If you more or less accept big government, you’ll be open to the government’s stepping in to save the financial system, or the auto industry. But you’ll tend to favor those policies — universal tax cuts, offering everyone a chance to refinance his mortgage, relieving auto makers of burdensome regulations — that, consistent with conservative principles, don’t reward irresponsible behavior and don’t politicize markets.

This one is sort of a laff riot.  Universal tax cuts while the budget grows. So we can strike that "fiscally prudent" bit off the list too.  And, yeah, he really did put "save the financial system" in just before he said "don't reward irresponsible behavior."

Like Douthat yesterday, it's really remarkable to see these guys squirming, trying to revive their bumper sticker policy-making.  Their positions never really made sense, but they were protected by always being able to blame the branches they didn't control from letting true conservatism flower.   So they never truly had the opportunity to deregulate, to cut taxes for the rich, to show the power of  the marketplace to create jobs and fuel robust economic growth. 

Until they did.

It turns out there is still one principle left intact--the mine-shaft gap.

Billy's close includes:

You might then suggest spending a good chunk of the stimulus on national security — directing dollars to much-needed and underfunded defense procurement rather than to fanciful green technologies, making sure funds are available for the needed expansion of the Army and Marines before rushing to create make-work civilian jobs. 


Douthat Compromised

Yesterday Ross Douthat had an absurdist op-ed in the NYT, where he claimed that pro-choice folks are "absolutist" while the generous,  thoughtful and carefully reasoning pro-life people were seeking compromise.

Well, first, what digby said.

But the ball is in the court of the anti-choicers. They refuse to accept the compromise that has been written into law stating that abortions can't be easily obtained after the first trimester and more recently can't be obtained at all after the second. That's a compromise and a very real and serious one. And it's not enough. In fact, nothing will be enough until abortion is outlawed.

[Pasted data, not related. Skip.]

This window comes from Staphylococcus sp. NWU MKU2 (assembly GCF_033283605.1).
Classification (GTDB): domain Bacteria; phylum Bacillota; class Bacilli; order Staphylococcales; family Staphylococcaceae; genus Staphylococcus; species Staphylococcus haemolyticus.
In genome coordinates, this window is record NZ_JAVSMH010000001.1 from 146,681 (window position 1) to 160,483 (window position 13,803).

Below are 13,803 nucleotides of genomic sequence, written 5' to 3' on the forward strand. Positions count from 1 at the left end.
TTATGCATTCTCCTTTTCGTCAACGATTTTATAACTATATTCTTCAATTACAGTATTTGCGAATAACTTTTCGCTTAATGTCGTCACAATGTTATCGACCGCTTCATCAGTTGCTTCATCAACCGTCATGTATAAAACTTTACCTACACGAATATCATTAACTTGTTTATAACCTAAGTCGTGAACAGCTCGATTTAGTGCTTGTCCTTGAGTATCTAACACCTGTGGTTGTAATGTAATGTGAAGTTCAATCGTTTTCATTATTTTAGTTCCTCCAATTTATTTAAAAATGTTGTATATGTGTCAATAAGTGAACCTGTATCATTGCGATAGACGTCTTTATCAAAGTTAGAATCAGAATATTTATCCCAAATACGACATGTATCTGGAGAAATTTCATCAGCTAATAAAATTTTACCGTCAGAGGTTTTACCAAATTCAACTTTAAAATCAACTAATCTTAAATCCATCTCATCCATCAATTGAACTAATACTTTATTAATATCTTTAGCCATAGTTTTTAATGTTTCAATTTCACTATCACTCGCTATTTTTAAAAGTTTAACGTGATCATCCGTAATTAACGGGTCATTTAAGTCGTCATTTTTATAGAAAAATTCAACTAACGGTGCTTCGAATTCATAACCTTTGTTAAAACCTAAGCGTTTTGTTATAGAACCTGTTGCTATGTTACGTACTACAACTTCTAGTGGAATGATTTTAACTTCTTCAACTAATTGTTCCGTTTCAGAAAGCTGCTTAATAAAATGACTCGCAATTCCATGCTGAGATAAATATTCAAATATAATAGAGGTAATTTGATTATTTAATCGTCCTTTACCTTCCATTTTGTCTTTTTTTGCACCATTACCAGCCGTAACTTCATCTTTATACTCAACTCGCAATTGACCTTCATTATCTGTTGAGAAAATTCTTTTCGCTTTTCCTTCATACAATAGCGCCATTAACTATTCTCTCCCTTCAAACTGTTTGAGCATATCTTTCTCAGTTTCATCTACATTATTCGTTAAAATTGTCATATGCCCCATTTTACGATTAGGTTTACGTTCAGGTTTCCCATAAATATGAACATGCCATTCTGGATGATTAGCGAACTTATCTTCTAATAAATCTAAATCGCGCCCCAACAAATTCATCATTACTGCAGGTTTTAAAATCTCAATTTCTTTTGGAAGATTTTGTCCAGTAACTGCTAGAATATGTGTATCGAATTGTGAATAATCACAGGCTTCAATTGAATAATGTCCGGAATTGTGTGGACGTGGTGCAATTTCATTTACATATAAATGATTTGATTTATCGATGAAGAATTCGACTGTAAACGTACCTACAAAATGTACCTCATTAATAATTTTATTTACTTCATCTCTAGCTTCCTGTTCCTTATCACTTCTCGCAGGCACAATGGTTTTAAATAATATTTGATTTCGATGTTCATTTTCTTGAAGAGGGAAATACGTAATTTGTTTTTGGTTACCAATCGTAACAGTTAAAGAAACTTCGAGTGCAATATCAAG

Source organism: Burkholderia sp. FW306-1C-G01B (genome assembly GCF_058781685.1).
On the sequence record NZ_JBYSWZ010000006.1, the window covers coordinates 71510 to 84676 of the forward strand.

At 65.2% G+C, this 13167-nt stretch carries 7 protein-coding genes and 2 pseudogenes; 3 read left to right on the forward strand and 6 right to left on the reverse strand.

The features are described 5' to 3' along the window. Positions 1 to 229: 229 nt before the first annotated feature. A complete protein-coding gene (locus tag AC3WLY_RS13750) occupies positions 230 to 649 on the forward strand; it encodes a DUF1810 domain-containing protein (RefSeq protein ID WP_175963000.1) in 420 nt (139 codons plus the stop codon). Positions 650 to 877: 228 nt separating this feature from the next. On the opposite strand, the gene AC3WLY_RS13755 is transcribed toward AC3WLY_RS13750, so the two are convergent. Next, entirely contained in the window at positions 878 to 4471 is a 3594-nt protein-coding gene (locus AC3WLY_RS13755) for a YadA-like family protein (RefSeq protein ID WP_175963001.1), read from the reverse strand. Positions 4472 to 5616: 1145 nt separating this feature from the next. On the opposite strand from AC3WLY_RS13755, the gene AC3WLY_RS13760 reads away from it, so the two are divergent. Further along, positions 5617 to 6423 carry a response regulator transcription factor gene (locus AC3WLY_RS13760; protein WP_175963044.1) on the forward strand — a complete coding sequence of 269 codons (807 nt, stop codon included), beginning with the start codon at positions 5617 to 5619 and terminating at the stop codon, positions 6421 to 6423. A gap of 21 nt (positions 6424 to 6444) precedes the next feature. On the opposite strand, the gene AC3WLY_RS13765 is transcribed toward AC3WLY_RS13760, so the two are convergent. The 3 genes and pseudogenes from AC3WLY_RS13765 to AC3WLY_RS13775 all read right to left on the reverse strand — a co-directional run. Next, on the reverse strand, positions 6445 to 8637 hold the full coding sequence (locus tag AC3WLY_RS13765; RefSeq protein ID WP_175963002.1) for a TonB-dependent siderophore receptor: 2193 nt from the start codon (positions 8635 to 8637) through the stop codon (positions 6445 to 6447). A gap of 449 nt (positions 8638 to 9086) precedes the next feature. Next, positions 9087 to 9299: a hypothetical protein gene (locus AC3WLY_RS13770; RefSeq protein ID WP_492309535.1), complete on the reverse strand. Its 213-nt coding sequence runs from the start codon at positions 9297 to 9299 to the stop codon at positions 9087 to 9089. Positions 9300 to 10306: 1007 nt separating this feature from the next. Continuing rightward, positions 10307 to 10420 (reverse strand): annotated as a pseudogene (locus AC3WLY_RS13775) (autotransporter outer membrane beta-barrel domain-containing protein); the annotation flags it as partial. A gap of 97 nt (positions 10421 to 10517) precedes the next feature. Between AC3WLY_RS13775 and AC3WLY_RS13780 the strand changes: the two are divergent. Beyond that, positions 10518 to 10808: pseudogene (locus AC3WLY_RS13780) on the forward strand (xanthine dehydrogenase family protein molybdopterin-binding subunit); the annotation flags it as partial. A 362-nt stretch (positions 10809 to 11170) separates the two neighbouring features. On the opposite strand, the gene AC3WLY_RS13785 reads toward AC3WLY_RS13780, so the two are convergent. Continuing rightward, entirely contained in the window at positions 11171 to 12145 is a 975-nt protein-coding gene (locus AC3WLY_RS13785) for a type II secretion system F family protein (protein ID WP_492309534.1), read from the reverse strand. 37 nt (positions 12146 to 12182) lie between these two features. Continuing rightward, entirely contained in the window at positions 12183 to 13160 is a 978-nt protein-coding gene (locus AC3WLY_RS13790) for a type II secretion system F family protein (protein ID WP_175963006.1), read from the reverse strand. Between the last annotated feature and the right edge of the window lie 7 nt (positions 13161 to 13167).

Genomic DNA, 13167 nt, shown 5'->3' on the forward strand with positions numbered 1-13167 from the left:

And then they will begin the war on condoms in earnest. In fact,
they've already started.
This is a pair of key points. First, Roe v Wade IS a compromise, a compromise between the pregnant woman and the developing fetus.  It's a compromise that reflects the broad public consensus of safe, legal, rare and early.  Second this is not about abortion. It's about reducing women's status, removing their authority over their reproductive lives. Abortion is just the ickiest part of this, so that's where they focus.

The "compromise" Douthat seeks does not reflect the actually difficult social issue of the status of a developing fetus viable some time before birth versus a woman's right to control her own body and her own reproductive decisions.  The "compromise" he is talking about is having the state regulate who is eligible to exert this control.

Barely nubile young women raped by their fathers whose lives would be endangered by the pregnancy qualify.  After that, eligibility should be determined by how the pregnancy happened.  Parental notification to discourage teenagers.  Waiting periods. Mandatory "counseling."  He doesn't mention shunning, but I'm sure it's on his list.  It's this kind of thinking that made (shockingly) Sarah Palin a heroine, because of her daughter's commitment to "abstinence" and the pregnancy that so frequently results.

This isn't  a serious argument.  The column is labored, because he has to dance around the obvious compromise, the one that has always been on the table--improved sex education for teens, and public health measures to ensure broader availability and use of contraception.  

If this were really about abortion, there would be condoms in every pew.